The biodiverse Western Ghat forests are a treasure trove of mushroom biodiversity. Our research for the past twenty years has clearly indicated that only a select few wild mushrooms have been identified and hordes of new species are yet to be discovered and classified. Mushrooms thrive under varied ecological conditions, from moist to dry. The Western Ghat is a flange of a high mountain range running along the west coast with a total length of 1600 km and average elevation of 1000 to 1300 m, with few peaks rising above 2500 m.




The Mushrooms species are clearly influenced by altitude, type of vegetation, type of coffee forests (Robusta’s or Arabica), prevailing temperature, relative humidity, type of soil and amount of organic matter in the soil. Some of the dominant species of mushrooms collected belonged to the Boletaceae, and Tricholomataceae family. Most of the wild mushrooms were associated with forest tree roots. Among the total number of mushrooms reported from India, only a very small percentage is poisonous or hallucinogenic.


Worldwide there are over 200,000 species of fungi. It is estimated that the mushroom species may exceed that of plants, animals and birds combined. The mushroom biota recorded in the Country includes 1200 species of fungi compared to the 14,000 species of mushrooms reported from all over the world. This represents only 10 % of the world biota of mushrooms. In the Indian context approximately 350 species of mushrooms are edible. The Western Ghat to date consists of 750 species of mushrooms.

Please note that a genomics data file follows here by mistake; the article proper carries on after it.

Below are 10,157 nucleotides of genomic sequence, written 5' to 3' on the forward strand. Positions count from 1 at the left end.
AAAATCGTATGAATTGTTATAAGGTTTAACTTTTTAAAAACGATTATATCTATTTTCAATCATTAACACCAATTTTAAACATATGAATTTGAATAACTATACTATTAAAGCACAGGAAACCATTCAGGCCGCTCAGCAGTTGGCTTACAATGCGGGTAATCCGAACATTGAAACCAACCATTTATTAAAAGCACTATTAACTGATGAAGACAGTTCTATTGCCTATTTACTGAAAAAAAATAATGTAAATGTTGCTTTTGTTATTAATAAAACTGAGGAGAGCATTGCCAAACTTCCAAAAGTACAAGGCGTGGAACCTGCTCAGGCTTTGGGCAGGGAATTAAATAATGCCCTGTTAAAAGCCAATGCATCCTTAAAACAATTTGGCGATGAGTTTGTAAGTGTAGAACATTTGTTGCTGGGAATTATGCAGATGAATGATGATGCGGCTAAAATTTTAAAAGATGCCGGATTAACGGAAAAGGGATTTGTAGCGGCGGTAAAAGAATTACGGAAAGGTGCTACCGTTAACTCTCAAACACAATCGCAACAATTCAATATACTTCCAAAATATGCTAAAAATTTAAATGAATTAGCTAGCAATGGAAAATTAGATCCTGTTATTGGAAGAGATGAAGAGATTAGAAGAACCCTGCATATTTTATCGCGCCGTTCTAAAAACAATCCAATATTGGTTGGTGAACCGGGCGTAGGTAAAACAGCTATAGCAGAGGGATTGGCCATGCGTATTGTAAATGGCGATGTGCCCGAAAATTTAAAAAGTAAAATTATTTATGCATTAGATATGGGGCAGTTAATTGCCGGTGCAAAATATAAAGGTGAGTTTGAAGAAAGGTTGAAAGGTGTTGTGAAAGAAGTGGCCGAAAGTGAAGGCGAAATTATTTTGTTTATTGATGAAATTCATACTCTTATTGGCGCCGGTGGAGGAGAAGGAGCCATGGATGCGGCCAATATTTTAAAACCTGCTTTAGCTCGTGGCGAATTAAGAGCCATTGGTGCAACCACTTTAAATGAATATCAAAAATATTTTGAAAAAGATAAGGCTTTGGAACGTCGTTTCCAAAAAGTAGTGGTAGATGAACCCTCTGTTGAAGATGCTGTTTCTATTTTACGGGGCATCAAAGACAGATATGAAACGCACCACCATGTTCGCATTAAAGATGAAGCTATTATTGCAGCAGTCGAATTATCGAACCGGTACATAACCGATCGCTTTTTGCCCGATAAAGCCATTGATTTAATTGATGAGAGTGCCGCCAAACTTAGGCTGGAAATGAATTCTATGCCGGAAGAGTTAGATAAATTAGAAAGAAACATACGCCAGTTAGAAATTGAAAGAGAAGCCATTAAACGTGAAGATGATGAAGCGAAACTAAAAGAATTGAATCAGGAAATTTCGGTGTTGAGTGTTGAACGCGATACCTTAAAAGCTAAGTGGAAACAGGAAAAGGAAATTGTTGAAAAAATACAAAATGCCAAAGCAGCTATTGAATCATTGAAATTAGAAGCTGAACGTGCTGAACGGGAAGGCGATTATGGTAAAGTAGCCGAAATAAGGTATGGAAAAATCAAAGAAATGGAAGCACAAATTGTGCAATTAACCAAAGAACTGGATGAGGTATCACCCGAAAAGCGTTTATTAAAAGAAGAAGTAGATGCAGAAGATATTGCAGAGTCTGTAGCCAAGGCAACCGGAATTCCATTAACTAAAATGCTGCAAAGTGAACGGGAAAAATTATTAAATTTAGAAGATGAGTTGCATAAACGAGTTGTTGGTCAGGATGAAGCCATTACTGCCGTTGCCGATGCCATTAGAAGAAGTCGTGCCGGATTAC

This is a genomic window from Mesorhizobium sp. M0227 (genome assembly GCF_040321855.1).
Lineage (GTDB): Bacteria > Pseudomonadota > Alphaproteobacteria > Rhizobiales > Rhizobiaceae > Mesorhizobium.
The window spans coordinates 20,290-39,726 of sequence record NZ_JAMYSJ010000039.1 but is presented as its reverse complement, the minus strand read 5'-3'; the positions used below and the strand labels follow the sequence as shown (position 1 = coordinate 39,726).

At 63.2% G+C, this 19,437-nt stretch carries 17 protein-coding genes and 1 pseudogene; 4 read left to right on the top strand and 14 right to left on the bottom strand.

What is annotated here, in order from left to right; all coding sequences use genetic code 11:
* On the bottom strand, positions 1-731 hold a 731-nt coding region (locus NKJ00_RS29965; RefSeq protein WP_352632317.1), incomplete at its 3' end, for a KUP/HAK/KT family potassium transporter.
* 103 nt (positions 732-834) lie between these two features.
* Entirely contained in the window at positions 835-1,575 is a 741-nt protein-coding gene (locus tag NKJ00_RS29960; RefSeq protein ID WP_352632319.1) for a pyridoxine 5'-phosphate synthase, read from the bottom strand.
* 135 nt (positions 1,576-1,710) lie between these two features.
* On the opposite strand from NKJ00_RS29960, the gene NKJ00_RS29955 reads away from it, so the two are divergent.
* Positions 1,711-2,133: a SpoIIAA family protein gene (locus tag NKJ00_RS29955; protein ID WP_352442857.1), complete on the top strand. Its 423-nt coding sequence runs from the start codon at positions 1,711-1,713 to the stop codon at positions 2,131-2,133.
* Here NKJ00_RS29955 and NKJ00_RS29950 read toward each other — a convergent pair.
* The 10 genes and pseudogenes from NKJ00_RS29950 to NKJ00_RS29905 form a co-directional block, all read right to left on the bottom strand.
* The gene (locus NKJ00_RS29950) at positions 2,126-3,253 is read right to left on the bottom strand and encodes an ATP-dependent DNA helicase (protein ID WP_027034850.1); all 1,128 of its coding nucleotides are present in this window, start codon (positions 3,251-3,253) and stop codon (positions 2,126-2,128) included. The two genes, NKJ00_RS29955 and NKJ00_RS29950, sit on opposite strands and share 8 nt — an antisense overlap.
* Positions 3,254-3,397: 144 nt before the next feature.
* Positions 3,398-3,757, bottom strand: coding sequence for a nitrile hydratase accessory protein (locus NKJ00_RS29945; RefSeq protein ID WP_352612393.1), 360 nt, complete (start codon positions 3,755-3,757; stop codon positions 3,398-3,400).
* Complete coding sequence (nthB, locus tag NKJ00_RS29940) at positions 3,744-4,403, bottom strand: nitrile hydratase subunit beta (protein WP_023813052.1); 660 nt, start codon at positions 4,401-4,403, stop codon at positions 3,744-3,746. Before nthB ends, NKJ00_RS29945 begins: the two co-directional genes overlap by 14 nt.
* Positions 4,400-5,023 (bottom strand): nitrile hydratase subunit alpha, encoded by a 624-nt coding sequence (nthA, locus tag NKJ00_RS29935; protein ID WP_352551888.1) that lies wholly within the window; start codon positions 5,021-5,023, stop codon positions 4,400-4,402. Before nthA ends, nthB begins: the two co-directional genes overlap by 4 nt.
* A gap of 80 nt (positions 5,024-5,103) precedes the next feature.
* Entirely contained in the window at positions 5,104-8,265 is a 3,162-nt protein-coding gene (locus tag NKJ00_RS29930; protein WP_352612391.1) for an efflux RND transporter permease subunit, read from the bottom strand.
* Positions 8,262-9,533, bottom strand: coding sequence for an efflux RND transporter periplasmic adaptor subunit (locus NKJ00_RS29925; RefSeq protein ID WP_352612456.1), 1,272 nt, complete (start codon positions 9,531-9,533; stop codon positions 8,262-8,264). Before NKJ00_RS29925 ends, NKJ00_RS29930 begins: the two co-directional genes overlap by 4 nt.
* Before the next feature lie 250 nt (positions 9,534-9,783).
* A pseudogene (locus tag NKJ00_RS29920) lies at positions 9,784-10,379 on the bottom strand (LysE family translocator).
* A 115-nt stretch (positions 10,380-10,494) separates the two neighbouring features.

Mushrooms have an ecologically significant role to play in the utilization of dead organic debris, rotten logs, or rotting woody material or substrate found on the floor of the forest. Mushrooms act on waste material and aid in the recycling of essential nutrients. They grow in a wide variety of habitats. Most mushrooms have an important and beneficial role to play in food chains and food webs.


Many species are quite host specific in their attachment and will not target other species of trees. Others play an important role in breaking down lignin, cellulose and hemicelluloses and convert them into readily available energy rich compounds easily assimilated by plants. In short, all mushroom species play a crucial role in recycling essential nutrients.